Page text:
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Lakewood Mourns The Loss Of Two Of Our Children

Alejandro Mercado

On Sunday, February 21 2021, Lakewood lost two of its children in a car accident. Max Close and Alejandro Mercado were both 19 years old, and Lakewood High School graduates from the class of 2020. A joint funeral was held Monday March 1st with both families, including a public webcast of the service to accommodate the many famiies who wanted to honor the memory of the boys and pay their respects to the families. GoFundMe pages can be found here for Alejandro: 

and here for Max:

Memorial contributions may be forwarded to the Cuyahoga County Animal Shelter, 9500 Sweet Valley Drive, Valley View OH 44125. 


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Volume 17, Issue 6, Posted 7:31 PM, 03.03.2021

Mayor's Corner: Preparing For Spring

February is behind us and I am preparing for the debut of Spring later this month. I am excited to share a few recent updates concerning projects that the City has been working on.

At the February 16th City Council meeting, we introduced an Ordinance that would allow us to update the code governing fences along property lines in Lakewood. The goal of these updates would be to make codes clearer for residents, protect pedestrian traffic, and avoid confusion concerning fence construction and permitting. City Council is anticipated to approve these changes in the upcoming weeks.

The City has also been hard at work on a multi-phase integrated wet-weather improvement plan that aims to help Lakewood’s sewer system meet the EPA’s standards. City Council and I are looking at ways to support the infrastructure needed to meet these standards affordably and equitably. Updating the City’s sewer system is one of the biggest challenges we are currently facing, but I am hopeful that a solution will be in place by the end of the year.

On February 23rd, the City held a virtual conversation about the Cove Church redevelopment project where we heard feedback from community members about what they hope to see at the new facility. Another virtual conversation will be held on Tuesday, March 23rd, at 6:00pm. Please join us! Visit for more details.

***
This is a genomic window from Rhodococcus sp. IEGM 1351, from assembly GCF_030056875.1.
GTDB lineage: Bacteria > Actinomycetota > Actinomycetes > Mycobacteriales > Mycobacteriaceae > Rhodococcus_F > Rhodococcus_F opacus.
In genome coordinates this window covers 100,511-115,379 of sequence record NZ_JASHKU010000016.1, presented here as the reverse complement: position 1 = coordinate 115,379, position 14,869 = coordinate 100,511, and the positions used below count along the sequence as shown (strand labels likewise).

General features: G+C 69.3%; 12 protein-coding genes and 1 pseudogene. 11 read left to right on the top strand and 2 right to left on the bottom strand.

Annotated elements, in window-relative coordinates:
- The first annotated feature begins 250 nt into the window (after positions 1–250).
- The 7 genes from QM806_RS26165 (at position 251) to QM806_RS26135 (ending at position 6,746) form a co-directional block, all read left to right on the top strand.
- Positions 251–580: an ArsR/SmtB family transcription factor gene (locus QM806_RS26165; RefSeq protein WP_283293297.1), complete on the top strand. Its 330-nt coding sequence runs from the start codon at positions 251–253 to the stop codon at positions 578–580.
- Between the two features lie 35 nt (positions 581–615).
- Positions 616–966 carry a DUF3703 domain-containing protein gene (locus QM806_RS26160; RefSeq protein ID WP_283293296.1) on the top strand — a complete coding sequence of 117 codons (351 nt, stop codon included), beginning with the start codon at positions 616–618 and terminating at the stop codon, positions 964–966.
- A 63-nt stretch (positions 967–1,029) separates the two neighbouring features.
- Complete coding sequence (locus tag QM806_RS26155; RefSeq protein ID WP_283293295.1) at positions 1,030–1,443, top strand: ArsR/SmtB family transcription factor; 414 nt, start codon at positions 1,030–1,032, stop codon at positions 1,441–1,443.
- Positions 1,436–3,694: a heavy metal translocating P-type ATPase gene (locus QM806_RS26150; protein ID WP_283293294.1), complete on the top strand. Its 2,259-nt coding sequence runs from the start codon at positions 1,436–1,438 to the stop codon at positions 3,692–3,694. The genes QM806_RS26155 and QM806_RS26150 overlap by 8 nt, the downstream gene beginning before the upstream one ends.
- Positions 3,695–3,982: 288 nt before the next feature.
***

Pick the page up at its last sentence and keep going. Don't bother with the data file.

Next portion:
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Volume 17, Issue 6, Posted 7:31 PM, 03.03.2021

Cleveland Kids' Book Bank

As children, many of us have fond memories of parents, grandparents, and older siblings reading our favorite books to us. Although these memories may seem insubstantial, to children who don’t have these experiences, they’re crucial. Reading shapes pathways in children’s lifestyles that impact their success in the future. Having stories to read also provides a creative outlook on the world, making their present brighter in addition to their future. 

Thousands of children don’t have access to books in their home, and according to, “Findings published in the journal Social Science Research show that raising a child in a home filled with books positively impacts her future academic growth and job attainment” (Rodriguez). This being said, children without books in their home are already at a disadvantage compared to those that do have access to books. To be successful in this world, reading and writing are common skills that every employer expects employees to have. Without these basic skills, one is likely to have trouble finding and keeping an occupation to support their family. 

The Cleveland Kids’ Book Bank of the Greater Cleveland area was founded when two brilliant minds, Judy Payne and Judi Kovach, realized this issue. Payne and Kovach were part of the Little Free Library Cleveland movement to encourage citizens to “take a book, leave a book.” Passersby could take a book home with them from the little library if they needed one; it was as simple as that. Upon gaining recognition, this movement was so successful that the  book bank founders needed to do something more. What they did was create the Cleveland Kids’ Book Bank. 


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Volume 17, Issue 5, Posted 7:37 PM, 03.03.2021

Rangers Shine In Final Game

As is the case for 99% of all high school teams, the season for Lakewood Boys Basketball team ended in a loss last night as the Rangers fell to higher seeded Cleveland Heights 64-51. The Rangers shooting was off early, and by the time they found the range, so had the Tigers, who held off several late runs to pull away at the end. (Through most of the second half, the gap was between 6-10 points).
This was the last ever game in the purple and gold for Mark Jarrous, Mohammed Kutkut, Ahmed Muhammed, Ayden Wacker, JaQuan Neal and Peter Patsouras, all of whom have made contributions to the program*, whether as starters and leading scorers/rebounders, or in supporting roles off the bench and practice competitors.

Tonight, two seniors, JaQuan Neal (known as "Q") and Ahmed Muhammed, shined bright in the absence of leading scorer Pete Patsouras, unavailable due to injury. Ahmed hit four 3 pointers (12 points) to keep Lakewood within striking distance in the second half, while Q (17 points) did everything—rebounded against taller players, defended and stole the ball, set up teammates, and hit three 3's. Junior Hakeem Quran played well on both ends of the court, and had 16 points. Point guard Riley Ulintz (6 points) and forward Ayden Wacker (3 points) rounded out the scoring.